What’s Allin’s take? “I thought the toolkit was really detailed and brought light to a lot of issues that I think students might not realize in themselves are a problem, like how social media really impacts a person's body image and is an addiction,” he says. “Some of the tips that resonated with me were those that told youth to focus on meaningful conversations and connections, just focusing on the people who matter in their life.”

More impactful together

“This isn’t just an urgent need, it is a health crisis in our society today,” said Holly May, executive vice president and global chief human resources officer at Walgreens Boots Alliance. “We know the impact that social media and the latest technologies can have on the overall mental health of children and adolescents. We’re proud to work with MHA as a longtime partner on this critically important work, and to help support the young people in our lives to navigate these spaces in a healthy way.”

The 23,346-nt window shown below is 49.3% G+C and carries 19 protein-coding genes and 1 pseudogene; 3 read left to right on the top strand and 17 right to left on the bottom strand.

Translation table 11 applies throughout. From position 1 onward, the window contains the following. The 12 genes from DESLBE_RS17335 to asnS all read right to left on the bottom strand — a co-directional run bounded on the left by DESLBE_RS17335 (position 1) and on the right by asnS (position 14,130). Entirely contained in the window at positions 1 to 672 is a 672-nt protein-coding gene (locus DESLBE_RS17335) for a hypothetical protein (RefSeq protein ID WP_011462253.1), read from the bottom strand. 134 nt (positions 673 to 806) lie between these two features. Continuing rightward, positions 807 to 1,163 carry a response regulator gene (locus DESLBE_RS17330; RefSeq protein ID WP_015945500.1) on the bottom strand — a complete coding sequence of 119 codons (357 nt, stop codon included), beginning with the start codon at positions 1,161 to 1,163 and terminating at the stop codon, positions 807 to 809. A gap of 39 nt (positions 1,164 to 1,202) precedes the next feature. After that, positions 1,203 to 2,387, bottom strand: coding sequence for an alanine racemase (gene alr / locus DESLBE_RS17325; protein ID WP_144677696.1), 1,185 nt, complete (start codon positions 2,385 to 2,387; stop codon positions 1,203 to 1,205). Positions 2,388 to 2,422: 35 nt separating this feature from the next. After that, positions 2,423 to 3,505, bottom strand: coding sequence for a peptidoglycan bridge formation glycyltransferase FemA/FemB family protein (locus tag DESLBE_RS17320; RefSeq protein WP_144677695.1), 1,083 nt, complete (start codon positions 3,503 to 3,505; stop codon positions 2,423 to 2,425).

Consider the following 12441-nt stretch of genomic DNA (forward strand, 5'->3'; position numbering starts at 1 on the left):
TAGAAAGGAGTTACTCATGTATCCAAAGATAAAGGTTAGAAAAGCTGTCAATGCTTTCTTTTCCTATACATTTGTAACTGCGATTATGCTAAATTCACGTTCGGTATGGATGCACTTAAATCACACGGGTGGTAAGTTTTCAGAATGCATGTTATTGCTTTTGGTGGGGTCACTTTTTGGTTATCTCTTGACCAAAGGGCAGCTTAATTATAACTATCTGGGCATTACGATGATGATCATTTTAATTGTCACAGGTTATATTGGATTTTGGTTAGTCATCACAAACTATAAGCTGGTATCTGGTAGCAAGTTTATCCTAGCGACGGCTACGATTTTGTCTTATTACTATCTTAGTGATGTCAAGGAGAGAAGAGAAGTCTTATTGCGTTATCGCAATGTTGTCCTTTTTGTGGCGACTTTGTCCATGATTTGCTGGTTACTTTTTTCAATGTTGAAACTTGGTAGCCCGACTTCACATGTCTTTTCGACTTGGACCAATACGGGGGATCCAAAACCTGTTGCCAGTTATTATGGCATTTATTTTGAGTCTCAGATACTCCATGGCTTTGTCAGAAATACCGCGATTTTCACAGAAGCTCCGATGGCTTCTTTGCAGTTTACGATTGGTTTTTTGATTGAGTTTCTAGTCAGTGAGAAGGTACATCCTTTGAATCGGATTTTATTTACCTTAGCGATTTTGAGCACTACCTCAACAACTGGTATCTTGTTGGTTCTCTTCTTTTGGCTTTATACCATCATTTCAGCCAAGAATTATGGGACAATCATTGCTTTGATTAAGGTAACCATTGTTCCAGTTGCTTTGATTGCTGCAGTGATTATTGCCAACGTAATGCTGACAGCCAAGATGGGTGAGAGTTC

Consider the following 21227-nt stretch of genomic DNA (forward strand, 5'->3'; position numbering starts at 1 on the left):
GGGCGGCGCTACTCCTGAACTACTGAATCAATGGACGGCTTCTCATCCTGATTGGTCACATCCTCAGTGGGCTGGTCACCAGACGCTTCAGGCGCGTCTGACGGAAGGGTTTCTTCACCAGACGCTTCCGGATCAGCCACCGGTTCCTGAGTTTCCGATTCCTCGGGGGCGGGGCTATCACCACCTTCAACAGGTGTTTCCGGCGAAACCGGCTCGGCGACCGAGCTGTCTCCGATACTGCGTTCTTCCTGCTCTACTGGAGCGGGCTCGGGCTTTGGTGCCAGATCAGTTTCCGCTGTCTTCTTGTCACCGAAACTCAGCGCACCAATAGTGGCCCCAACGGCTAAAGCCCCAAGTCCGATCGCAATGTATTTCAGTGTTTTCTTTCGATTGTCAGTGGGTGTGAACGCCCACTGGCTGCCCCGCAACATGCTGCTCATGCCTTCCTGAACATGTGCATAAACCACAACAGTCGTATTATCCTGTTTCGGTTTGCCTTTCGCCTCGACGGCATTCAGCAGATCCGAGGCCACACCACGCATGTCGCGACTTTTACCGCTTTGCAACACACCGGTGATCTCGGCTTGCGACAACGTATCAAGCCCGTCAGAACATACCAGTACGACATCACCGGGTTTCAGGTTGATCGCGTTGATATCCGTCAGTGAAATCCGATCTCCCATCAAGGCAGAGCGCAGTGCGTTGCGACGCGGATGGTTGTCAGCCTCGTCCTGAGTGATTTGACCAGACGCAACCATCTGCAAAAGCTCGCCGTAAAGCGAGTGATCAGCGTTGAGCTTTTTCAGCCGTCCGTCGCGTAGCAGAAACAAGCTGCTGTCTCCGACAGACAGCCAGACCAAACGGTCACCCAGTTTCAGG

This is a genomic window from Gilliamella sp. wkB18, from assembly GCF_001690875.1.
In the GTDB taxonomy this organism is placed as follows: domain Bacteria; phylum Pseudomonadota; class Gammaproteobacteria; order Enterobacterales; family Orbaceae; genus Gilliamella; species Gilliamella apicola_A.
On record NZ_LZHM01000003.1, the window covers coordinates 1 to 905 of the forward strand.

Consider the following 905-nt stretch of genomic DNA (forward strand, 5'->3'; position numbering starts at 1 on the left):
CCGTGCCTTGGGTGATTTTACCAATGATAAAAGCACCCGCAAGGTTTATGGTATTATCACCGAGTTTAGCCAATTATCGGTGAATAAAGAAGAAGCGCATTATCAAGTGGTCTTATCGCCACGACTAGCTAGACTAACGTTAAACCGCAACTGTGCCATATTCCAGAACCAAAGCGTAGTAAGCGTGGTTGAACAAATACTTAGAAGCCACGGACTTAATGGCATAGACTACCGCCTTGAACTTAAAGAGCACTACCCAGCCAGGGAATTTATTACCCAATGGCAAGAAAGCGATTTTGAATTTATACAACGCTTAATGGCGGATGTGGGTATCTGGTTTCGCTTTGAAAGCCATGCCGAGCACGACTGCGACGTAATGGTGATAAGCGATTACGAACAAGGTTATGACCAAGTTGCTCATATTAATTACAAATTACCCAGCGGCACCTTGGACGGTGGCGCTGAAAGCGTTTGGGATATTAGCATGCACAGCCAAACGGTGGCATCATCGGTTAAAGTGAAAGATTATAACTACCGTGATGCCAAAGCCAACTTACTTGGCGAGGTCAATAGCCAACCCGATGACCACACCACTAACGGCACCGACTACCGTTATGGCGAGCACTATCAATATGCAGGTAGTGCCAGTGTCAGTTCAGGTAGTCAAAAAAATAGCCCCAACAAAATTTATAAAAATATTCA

tips for teens on social media 
Adults can find tips in the toolkit on how to help protect teens’ mental health online, as well as research explaining how youth online behavior, including unhealthy comparison, affects emotional and social development. While parents of teenagers make up the largest audience of the toolkit, the content is also a helpful resource for teachers, school personnel and caregivers.
“It's important for parents and teachers to work together so there's a unified approach in helping a student feel supported from all angles,” says Danielle Fritze, vice president of public education and design at MHA.